Crossing such boundaries was considered a risk that would cause environmental changes so profound, they genuinely posed an existential threat to humanity.

This grave reality is what our major research paper, published today, confronts.

In what may be the most comprehensive evaluation of the environmental state of play in Australia, we show major and iconic ecosystems are collapsing across the continent and into Antarctica. These systems sustain life, and evidence of their demise shows we’re exceeding planetary boundaries.

We found 19 Australian ecosystems met our criteria to be classified as “collapsing”. This includes the arid interior, savannas and mangroves of northern Australia, the Great Barrier ReefShark Bay, southern Australia’s kelp and alpine ash forests, tundra on Macquarie Island, and moss beds in Antarctica.

We define collapse as the state where ecosystems have changed in a substantial, negative way from their original state – such as species or habitat loss, or reduced vegetation or coral cover – and are unlikely to recover.

bleached coral
The Great Barrier Reef has suffered consecutive mass bleaching events, causing swathes of coral to die. Shutterstock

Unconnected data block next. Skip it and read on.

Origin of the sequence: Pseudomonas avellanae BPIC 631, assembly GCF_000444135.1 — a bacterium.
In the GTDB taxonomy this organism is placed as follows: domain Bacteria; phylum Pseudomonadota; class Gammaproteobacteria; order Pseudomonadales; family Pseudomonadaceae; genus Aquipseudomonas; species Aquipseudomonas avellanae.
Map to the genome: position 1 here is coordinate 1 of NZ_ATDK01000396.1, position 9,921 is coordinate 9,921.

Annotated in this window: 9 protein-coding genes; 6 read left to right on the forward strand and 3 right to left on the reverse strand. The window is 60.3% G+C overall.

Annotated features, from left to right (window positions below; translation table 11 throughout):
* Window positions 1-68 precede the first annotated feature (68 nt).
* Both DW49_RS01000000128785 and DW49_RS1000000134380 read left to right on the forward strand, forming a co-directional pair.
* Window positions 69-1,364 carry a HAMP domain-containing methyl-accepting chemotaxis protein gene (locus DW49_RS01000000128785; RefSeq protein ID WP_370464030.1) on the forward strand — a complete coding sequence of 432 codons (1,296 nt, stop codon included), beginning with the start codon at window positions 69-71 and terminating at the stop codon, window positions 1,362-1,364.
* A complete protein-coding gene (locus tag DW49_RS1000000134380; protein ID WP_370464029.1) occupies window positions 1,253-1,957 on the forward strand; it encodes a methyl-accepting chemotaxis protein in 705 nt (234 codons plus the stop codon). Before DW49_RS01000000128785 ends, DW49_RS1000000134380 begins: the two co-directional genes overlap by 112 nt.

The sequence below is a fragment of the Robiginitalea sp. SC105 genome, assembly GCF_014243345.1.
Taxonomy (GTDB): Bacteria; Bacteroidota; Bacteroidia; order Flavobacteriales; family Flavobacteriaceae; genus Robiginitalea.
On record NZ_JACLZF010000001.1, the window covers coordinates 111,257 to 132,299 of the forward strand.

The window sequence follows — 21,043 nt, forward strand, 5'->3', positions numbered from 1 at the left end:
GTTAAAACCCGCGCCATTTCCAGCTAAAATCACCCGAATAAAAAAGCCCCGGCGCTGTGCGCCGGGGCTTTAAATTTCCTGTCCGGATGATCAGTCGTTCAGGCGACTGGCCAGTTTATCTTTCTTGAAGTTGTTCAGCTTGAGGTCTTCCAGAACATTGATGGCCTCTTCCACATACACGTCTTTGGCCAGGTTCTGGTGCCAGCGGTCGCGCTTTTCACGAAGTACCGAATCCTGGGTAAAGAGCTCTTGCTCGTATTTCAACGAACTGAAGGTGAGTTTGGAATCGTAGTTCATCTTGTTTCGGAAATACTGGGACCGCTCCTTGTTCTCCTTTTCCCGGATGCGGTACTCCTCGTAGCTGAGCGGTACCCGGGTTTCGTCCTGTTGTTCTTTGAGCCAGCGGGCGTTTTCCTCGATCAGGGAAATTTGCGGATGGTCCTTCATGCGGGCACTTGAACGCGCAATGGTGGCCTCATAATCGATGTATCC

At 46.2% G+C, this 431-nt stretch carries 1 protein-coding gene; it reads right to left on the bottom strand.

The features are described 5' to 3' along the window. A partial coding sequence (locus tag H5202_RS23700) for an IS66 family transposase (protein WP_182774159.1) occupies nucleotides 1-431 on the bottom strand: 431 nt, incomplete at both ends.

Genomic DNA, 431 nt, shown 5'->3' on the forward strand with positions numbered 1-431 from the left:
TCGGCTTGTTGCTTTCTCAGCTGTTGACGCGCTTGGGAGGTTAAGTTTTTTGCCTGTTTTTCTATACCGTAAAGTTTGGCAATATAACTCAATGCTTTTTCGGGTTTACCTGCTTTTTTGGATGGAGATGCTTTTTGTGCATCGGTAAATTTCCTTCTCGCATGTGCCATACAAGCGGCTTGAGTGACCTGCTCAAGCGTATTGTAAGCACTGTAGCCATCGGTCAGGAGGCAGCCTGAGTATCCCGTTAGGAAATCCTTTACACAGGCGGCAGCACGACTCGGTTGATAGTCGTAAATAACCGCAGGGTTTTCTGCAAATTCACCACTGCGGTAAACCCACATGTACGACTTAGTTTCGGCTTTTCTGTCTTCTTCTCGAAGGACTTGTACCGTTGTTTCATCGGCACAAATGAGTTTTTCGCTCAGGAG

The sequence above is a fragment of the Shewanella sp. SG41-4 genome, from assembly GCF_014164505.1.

The Good And Bad News

Ecosystems consist of living and non-living components, and their interactions. They work like a super-complex engine: when some components are removed or stop working, knock-on consequences can lead to system failure.

Our study is based on measured data and observations, not modelling or predictions for the future. Encouragingly, not all ecosystems we examined have collapsed across their entire range. We still have, for instance, some intact reefs on the Great Barrier Reef, especially in deeper waters. And northern Australia has some of the most intact and least-modified stretches of savanna woodlands on Earth.

Read more: Worried about Earth's future? Well, the outlook is worse than even scientists can grasp

Still, collapses are happening, including in regions critical for growing food. This includes the Murray-Darling Basin, which covers around 14% of Australia’s landmass. Its rivers and other freshwater systems support more than 30% of Australia’s food production.